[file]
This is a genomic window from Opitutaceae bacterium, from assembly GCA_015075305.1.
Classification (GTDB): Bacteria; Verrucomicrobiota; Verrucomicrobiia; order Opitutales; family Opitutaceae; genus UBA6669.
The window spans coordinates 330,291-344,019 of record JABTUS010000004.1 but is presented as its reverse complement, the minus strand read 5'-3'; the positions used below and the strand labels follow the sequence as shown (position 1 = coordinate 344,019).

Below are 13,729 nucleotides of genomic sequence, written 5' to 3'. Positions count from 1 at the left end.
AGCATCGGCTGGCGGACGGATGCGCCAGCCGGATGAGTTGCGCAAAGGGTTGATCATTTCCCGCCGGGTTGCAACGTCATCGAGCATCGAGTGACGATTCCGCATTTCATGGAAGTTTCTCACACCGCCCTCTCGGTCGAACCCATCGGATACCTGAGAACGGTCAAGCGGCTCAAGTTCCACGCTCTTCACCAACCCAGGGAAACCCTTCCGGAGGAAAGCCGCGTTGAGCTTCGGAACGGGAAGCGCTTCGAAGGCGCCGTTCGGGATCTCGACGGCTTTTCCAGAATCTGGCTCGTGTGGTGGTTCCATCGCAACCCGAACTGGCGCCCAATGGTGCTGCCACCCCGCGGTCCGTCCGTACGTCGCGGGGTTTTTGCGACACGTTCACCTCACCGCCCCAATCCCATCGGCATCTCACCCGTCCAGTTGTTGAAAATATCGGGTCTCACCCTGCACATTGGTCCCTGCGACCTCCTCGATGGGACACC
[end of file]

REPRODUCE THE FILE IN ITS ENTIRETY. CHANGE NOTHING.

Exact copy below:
This is a genomic window from Opitutaceae bacterium, from assembly GCA_015075305.1.
Classification (GTDB): Bacteria; Verrucomicrobiota; Verrucomicrobiia; order Opitutales; family Opitutaceae; genus UBA6669.
The window spans coordinates 330,291-344,019 of record JABTUS010000004.1 but is presented as its reverse complement, the minus strand read 5'-3'; the positions used below and the strand labels follow the sequence as shown (position 1 = coordinate 344,019).

Below are 13,729 nucleotides of genomic sequence, written 5' to 3'. Positions count from 1 at the left end.
AGCATCGGCTGGCGGACGGATGCGCCAGCCGGATGAGTTGCGCAAAGGGTTGATCATTTCCCGCCGGGTTGCAACGTCATCGAGCATCGAGTGACGATTCCGCATTTCATGGAAGTTTCTCACACCGCCCTCTCGGTCGAACCCATCGGATACCTGAGAACGGTCAAGCGGCTCAAGTTCCACGCTCTTCACCAACCCAGGGAAACCCTTCCGGAGGAAAGCCGCGTTGAGCTTCGGAACGGGAAGCGCTTCGAAGGCGCCGTTCGGGATCTCGACGGCTTTTCCAGAATCTGGCTCGTGTGGTGGTTCCATCGCAACCCGAACTGGCGCCCAATGGTGCTGCCACCCCGCGGTCCGTCCGTACGTCGCGGGGTTTTTGCGACACGTTCACCTCACCGCCCCAATCCCATCGGCATCTCACCCGTCCAGTTGTTGAAAATATCGGGTCTCACCCTGCACATTGGTCCCTGCGACCTCCTCGATGGGACACC